Trump's anti-immigration decree raises confusion and rage among Iranians

Online Desk | February 3,2017 | 6:24 am

For the Iranians all over the world, the day of Saturday, January 28 began with confusion and incomprehension and ended with a great feeling of anger. Friday night, the time of Paris, the new American president Donald Trump signed a decree banning, for at least 90 days, the entry in the United States of the nationals of seven Muslim countries: Iraq, Iran, Libya, Somalia, Sudan , Syria and Yemen.

This text was first interpreted as relating only to those holding a tourist visa or work visa or a student visa. But throughout the day on Saturday, an online document was created in which the Iranians having sought to fly to the United States put information about their respective experiences. The confusion grew after some people testified that they were turned away, either before their flight or on their arrival at the various American airports, even if they had a permanent Green Card.

Finally, in the afternoon of Saturday, the US Department of Homeland Security announced that, according to the decree, the citizens of these seven countries with a permanent resident card will be judged one to One by the immigration officers, thus adding to the confusion. Towards the end of the day, various media reported that citizens of these seven countries, even with a different nationality, could not apply for a visa or enter the United States if they already have one.

Already since January 2016, Iranians with, for example, a European nationality could no longer benefit from the visa-free program between the United States and Europe. So, these binationals also need to apply for a visa beforehand to American embassies before traveling to the United States, just like their fellow Iranians.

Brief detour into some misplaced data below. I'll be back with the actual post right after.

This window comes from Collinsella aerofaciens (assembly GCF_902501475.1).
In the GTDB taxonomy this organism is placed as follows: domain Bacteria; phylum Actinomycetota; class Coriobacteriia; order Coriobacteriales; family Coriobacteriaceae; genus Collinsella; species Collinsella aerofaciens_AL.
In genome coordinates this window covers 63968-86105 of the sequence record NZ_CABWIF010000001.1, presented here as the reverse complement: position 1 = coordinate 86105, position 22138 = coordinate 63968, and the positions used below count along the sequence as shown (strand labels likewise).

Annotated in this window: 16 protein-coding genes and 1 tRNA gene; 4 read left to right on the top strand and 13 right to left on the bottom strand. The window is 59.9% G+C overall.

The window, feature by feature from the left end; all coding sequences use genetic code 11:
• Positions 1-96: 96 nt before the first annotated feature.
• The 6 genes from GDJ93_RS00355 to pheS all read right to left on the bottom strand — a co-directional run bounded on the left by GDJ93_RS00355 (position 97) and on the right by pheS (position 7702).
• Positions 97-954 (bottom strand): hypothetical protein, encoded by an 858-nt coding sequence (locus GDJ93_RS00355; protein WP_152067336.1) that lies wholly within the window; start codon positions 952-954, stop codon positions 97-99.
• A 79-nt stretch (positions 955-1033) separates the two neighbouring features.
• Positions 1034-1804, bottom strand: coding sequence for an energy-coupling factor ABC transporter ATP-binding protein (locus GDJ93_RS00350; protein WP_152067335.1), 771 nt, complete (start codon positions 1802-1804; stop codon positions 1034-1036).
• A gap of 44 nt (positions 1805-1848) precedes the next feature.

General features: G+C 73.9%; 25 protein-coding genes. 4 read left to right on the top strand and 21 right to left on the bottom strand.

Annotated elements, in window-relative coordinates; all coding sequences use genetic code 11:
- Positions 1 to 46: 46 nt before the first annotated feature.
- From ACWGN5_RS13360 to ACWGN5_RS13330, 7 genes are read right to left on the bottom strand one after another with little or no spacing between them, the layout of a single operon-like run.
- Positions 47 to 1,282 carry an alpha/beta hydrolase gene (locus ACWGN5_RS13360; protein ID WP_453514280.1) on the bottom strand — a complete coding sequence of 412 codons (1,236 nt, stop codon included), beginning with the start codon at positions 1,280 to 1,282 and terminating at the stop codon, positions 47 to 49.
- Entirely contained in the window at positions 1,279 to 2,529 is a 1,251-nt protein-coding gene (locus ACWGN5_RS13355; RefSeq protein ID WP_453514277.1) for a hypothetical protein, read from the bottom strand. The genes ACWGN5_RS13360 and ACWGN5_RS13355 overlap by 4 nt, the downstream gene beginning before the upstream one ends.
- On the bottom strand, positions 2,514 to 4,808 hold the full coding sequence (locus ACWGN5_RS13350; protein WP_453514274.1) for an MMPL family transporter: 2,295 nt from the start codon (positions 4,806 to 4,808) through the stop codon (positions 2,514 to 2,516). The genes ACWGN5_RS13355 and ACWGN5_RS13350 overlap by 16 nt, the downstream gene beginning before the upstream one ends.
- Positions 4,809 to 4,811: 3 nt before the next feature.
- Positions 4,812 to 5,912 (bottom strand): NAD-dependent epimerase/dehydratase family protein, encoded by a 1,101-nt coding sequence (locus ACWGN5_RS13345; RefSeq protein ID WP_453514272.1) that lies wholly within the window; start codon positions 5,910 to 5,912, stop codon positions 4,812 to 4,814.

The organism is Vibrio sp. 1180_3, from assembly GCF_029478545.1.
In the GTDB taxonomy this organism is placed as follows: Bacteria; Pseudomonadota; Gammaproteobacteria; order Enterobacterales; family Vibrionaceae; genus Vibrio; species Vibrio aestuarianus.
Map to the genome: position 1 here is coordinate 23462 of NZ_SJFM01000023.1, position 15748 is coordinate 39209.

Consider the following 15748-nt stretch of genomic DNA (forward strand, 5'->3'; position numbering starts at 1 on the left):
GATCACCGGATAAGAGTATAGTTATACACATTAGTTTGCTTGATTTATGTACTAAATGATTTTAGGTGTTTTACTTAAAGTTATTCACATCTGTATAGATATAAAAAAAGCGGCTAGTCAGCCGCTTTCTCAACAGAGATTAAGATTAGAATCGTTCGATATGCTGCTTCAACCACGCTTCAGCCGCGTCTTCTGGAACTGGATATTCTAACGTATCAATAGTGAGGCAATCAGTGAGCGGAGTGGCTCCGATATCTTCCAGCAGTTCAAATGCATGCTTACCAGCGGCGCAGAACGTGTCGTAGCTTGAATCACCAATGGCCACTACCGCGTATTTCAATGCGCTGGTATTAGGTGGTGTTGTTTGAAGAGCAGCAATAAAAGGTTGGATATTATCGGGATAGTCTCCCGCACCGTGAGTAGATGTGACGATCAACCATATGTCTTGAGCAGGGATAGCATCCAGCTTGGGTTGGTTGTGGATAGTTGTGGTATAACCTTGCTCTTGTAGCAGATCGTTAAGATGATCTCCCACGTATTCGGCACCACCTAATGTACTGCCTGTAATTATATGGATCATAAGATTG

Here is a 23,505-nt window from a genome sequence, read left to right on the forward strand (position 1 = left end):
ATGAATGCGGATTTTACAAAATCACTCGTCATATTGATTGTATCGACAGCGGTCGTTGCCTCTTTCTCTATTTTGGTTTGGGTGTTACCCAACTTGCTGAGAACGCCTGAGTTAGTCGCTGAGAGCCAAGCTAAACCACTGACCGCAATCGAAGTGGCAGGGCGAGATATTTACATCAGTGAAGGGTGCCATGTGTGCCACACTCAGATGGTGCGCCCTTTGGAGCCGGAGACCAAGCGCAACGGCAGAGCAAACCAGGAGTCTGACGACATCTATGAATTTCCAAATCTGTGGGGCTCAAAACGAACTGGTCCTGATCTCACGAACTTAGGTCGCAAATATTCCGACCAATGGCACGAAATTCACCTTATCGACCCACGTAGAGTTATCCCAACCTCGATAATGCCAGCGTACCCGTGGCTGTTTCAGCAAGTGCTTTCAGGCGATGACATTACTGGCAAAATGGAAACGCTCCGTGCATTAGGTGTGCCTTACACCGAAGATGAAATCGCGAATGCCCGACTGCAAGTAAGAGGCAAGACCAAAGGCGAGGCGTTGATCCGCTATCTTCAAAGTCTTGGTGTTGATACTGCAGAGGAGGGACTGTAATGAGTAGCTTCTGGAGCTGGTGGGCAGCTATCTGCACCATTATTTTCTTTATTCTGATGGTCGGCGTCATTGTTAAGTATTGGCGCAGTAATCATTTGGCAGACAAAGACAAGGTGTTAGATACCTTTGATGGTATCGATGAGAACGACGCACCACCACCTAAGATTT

The Iranian Nazanin Zinouri, data scientist and living for seven years in the United States, told his ordeal on his Facebook page. Having left California on January 20, she was visiting her family in Iran. Anxious by the rumors about the new decree, the Iranian girl shortened her trip and returned to Dubai where she was to embark on a flight to Washington. "I was on the plane when two officers boarded and asked me to leave the plane ," she explains on her Facebook page . Yes, after seven years of living in the United States, I was expelled. No one cautioned me when I was about to go to Iran. No one asked what would happen to my work and my life here. They do not say it with words but with deeds: my life does not matter. What I have done all these years does not matter. His post was shared 105,000 times.

During the night from Saturday to Sunday, some nationals of the seven target countries remained in custody at US airports. The Daily Beast journalist, Betsy Woodruff, published on Twitter this photo of an Iranian couple with permanent resident cards in Dulles Airport, Washington.

The man, aged 88, and his wife, 83, both disabled, were released after hours of interrogation.

Since hostage-taking at the US embassy in Tehran in November 1979, a few months after the Islamic revolution, Tehran and Washington have no diplomatic relations. Yet, the Iranians constitute a great diaspora in the United States. An estimated one million Iranians live in the United States, including California. In order to obtain a US visa, Iranians are obliged to visit a third country, notably the United Arab Emirates, Dubai, or Turkey, in Istanbul. The US consulate of this Turkish city has already announced that it no longer processed visa applications from the Iranians.

An "insulting" decision

In a statement on Saturday evening, the Iranian foreign ministry said it was " insulting" Donald Trump's decision to ban Iranians from entering the United States. "While respecting the American people and distinguishing between the Americans and the hostile policies of their governments, the Islamic Republic of Iran, in order to defend the rights of its citizens, will apply reciprocity as long as these insulting restrictions Will not have been lifted. "

The head of the Iranian diplomacy, Mohammad Javad Zarif, in a series of tweets, took to this measure which was, according to him, "a wonderful gift made to the extremists and their supporters" . "Unlike the United States, our decision is not retroactive. All [US citizens] with valid visas will be welcome [in Iran], "he added .

Iranian President Hassan Rohani on Saturday morning criticized the policy of "building walls between peoples" . "We believe in peace, reconciliation, fraternity and cohabitation (...). It is as if some have forgotten that many years ago, the Berlin wall collapsed , "he said.

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